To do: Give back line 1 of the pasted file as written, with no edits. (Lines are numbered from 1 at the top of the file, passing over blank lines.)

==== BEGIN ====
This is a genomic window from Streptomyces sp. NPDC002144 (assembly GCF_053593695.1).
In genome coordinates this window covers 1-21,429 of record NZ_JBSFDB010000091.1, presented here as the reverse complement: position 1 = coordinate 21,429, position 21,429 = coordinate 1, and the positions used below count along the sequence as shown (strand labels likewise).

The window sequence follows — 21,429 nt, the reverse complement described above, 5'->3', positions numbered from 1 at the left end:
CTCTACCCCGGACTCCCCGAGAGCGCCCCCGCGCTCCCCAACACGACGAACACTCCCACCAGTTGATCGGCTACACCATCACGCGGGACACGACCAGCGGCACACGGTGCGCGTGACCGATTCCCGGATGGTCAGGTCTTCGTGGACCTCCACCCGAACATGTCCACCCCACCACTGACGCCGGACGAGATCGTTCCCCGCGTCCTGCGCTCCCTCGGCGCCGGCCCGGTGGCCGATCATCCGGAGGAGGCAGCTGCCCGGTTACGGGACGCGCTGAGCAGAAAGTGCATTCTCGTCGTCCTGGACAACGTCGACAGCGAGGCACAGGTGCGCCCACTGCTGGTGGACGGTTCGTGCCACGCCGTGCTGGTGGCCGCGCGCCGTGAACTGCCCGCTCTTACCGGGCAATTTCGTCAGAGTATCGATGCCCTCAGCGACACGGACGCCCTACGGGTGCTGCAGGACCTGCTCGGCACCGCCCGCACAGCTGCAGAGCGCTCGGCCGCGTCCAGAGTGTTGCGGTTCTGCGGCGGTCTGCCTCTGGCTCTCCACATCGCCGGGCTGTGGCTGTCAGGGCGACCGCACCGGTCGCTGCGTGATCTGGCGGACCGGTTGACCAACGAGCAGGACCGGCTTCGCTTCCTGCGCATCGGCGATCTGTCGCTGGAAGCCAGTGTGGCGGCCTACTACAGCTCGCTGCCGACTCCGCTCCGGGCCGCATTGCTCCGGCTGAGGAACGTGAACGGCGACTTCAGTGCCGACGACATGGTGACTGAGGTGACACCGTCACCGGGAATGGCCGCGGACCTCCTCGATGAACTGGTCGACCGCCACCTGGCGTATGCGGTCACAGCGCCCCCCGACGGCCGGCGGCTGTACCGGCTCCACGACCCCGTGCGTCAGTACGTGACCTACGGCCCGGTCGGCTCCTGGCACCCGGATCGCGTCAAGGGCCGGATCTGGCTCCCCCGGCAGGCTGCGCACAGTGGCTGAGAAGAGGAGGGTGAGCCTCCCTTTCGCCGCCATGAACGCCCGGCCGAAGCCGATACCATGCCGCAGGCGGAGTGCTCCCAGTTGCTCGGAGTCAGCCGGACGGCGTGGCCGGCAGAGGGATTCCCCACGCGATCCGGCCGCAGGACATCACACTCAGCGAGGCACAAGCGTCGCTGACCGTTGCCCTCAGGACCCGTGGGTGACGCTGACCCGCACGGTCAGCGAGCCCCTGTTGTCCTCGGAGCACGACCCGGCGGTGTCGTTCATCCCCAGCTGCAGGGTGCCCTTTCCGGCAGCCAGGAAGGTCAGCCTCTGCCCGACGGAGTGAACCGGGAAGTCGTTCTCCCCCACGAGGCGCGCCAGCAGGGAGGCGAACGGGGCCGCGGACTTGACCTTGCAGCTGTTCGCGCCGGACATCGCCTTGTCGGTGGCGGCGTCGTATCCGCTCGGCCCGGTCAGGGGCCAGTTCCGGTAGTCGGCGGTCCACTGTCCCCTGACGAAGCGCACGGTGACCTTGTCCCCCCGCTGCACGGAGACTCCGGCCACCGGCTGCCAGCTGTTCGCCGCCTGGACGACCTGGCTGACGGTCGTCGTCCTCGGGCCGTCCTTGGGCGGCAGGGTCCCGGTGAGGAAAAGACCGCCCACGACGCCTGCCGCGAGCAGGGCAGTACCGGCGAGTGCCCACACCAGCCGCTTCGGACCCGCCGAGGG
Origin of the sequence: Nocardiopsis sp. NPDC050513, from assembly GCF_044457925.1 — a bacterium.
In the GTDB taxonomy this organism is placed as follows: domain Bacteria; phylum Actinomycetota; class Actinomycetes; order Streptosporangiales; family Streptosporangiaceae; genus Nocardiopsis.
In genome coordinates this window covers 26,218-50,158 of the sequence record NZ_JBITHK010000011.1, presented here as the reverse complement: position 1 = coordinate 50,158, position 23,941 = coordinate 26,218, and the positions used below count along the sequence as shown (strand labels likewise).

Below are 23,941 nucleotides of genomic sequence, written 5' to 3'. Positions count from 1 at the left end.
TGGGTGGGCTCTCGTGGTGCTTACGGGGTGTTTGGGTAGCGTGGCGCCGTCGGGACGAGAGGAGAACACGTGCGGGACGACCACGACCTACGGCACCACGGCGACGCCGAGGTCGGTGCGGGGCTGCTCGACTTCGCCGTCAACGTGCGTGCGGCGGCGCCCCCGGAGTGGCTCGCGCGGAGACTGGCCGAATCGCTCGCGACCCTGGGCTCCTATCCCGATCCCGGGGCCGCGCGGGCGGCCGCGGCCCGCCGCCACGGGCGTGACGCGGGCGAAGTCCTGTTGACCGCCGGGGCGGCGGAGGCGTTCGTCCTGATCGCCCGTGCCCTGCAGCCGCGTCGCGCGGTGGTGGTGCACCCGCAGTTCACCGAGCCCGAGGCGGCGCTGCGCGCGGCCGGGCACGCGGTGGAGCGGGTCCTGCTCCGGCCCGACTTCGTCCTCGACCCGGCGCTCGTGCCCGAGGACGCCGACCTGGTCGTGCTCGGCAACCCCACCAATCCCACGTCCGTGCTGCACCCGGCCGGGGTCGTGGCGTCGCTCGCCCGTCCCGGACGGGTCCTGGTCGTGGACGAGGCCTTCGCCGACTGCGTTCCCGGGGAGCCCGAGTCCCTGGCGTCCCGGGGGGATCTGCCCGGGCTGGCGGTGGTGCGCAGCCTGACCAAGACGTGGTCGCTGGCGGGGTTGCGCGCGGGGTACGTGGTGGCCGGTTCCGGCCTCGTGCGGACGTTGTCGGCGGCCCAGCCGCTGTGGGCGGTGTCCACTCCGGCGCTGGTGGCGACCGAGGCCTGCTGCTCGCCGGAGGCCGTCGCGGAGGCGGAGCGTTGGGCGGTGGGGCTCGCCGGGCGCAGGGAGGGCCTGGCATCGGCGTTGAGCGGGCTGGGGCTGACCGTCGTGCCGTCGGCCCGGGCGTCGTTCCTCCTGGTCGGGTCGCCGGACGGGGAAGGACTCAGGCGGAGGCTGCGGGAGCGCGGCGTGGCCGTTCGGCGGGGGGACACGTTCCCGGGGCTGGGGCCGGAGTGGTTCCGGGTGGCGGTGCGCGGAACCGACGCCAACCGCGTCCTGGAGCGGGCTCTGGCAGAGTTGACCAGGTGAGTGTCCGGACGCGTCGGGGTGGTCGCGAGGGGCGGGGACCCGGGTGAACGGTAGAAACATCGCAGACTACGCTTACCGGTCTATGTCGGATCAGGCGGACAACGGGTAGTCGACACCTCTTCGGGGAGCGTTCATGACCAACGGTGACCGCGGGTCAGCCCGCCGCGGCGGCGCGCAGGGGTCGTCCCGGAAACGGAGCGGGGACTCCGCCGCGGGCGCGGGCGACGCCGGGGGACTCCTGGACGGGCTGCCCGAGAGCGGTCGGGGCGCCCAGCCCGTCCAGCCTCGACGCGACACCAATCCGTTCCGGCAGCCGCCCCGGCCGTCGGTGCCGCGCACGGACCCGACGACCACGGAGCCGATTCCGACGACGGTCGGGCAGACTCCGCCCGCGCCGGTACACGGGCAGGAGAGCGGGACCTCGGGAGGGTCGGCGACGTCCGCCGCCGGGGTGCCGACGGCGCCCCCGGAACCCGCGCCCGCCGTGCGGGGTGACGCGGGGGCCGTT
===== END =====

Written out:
This is a genomic window from Streptomyces sp. NPDC002144 (assembly GCF_053593695.1).